What is an Underlying Asset?

Published by Thomas Herold in Economics, Investments, Trading

'Underlying Assets' is explained in detail and with examples in the Economics edition of the Herold Financial Dictionary, which you can get from Amazon in Ebook or Paperback edition.

Underlying assets refer to any asset or valuable commodity which determines the value of a derivative based upon the asset. This term is frequently and importantly utilized to discuss derivatives trading. Options are a good example of this. Derivatives themselves prove to be financial instruments that investors trade. Their price is derived from the asset that underlies them. This underlying asset will be the investible instrument like an individual stock, a stock market index, a currency or currency pair, a commodity, or futures. The price of the derivatives will be based upon these.

Options for a given stock provides the holder of the option with the right (but not the obligation) to purchase or sell the stock at a certain strike price (a given price point) on a particular date at some expiration point (a future date that is predetermined). In the case of an option, the underlying assets will always amount to the stock of the company in question.

This underlying asset helps to identify the financial instrument in the agreement that gives the contract its value. Investors in such a contract will always have the right, or option, to purchase the underlying assets for a pre-arranged price on the expiration date. The asset that underlies the contract provides the security of the agreement itself. The two trading parties consent to exchange the underlying asset if necessary as a contract clause in the derivative agreement.

Famed and legendary investor Warren Buffet has notoriously and correctly declared such derivatives to be “financial weapons of mass destruction.” This proved to be the case in the Global Financial Crisis of 2008-2009. A wide range of derivatives based on shaky underlying assets literally blew up the world economy and banking system in financial carnage that is still reverberating throughout the economies of the world nearly ten years later.

Take some real world examples that will help to clarify the complex ideas. Berkshire Hathaway sells stock market index put options on worldwide stock market indices that range from the FTSE 100 in London to the American-based S&P 500. These options are unusual because the do not have an expiration date until the years ranging from January of 2018 to January of 2026. On those particular dates of the varying contracts, it will be the underlying assets of the relevant stock market indices which will decide the amount of money that Berkshire pays out to the option holders.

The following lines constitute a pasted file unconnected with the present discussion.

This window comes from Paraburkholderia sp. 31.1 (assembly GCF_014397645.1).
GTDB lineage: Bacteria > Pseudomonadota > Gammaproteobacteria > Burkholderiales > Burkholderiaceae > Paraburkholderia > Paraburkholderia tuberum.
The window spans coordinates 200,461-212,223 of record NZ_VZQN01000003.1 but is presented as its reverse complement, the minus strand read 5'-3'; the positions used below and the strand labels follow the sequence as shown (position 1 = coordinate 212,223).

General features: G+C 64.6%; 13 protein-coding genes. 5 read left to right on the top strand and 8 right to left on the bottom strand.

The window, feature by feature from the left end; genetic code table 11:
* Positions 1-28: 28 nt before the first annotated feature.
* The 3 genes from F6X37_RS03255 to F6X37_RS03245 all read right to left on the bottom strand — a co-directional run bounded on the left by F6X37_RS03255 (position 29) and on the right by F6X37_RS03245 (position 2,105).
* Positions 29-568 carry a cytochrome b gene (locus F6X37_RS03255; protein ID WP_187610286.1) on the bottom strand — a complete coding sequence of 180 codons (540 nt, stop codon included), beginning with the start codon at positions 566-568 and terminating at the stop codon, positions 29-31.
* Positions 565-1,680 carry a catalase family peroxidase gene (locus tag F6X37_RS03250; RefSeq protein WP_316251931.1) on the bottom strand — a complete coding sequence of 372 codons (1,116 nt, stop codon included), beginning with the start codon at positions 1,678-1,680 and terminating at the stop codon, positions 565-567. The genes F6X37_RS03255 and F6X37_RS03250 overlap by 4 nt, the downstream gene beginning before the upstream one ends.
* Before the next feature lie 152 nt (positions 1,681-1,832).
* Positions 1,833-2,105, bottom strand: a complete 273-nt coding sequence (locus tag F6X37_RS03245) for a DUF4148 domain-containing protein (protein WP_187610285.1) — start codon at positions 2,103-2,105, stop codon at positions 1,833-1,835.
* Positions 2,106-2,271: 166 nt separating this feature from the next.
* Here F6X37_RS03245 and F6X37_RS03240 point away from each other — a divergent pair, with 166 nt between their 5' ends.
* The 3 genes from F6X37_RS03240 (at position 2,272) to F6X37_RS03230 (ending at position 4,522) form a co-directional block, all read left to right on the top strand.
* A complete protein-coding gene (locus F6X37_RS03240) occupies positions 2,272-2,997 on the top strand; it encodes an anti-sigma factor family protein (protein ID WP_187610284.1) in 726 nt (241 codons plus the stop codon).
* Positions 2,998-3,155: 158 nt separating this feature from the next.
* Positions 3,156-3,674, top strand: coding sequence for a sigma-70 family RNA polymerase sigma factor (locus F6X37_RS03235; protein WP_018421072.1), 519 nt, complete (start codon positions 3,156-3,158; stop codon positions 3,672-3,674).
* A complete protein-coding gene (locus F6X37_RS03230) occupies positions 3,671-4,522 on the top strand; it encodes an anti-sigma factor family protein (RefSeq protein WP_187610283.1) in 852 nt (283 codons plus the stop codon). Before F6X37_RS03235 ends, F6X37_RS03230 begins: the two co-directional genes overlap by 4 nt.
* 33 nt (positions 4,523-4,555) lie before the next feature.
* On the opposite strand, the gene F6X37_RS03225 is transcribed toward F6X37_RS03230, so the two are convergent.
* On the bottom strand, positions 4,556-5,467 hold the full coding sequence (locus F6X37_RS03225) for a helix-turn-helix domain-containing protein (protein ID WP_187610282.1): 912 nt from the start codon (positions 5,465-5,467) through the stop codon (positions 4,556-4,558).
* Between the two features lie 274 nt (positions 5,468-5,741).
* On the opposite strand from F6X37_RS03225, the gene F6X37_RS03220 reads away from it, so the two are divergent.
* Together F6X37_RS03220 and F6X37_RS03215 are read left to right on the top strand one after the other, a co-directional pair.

In theory, the indices could approach zero, though this is highly unlikely. Yet Berkshire Hathaway would be forced to come out of pocket to the amount of up to $27.6 billion to these put holders if they did. When Berkshire sold these puts, they received $4.2 billion as premiums for their risk when they sold these during the years from 2004 to 2008. Guarantor of the options and Berkshire Hathaway founder Warren Buffet has cheerfully invested these billions in premiums and made considerable returns on them since those years in which they sold them.

Another classic example surrounds PepsiCo. The California-based company always reports its earnings in U.S. dollars. Yet it has operations all over the world because of its diversified soft drinks, bottled water, chips and snacks, alternative energy drinks like PowerAde, and juices divisions. This means that it must borrow, invest, and earn money in a range of currencies on every continent. The company has utilized currency swap agreements to help reduce the volatility of changing currency exchange rates on its costs to borrow and earn money in other currencies. The underlying assets would be Euros, British pounds sterling, Canadian dollars, Australian dollars, Japanese yen, Swiss francs, and other major world currencies.

In the end, there are literally trillions worth of derivatives which derive their actual value from an underlying asset of one type or another. This might be interest rates determined in London (the now-infamous LIBOR), stock market index values, or oil and gold hard commodities. Such derivatives make it possible for investors to engage with another party in a zero sum game where the stakes depend on the rises and fails of most any asset or market in the world. Neither party has to be directly involved in the underlying market or asset, thanks to these financial weapons of mass destruction called derivatives.

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The term 'Underlying Assets' is included in the Economics edition of the Herold Financial Dictionary, which you can get from Amazon in Ebook or Paperback edition.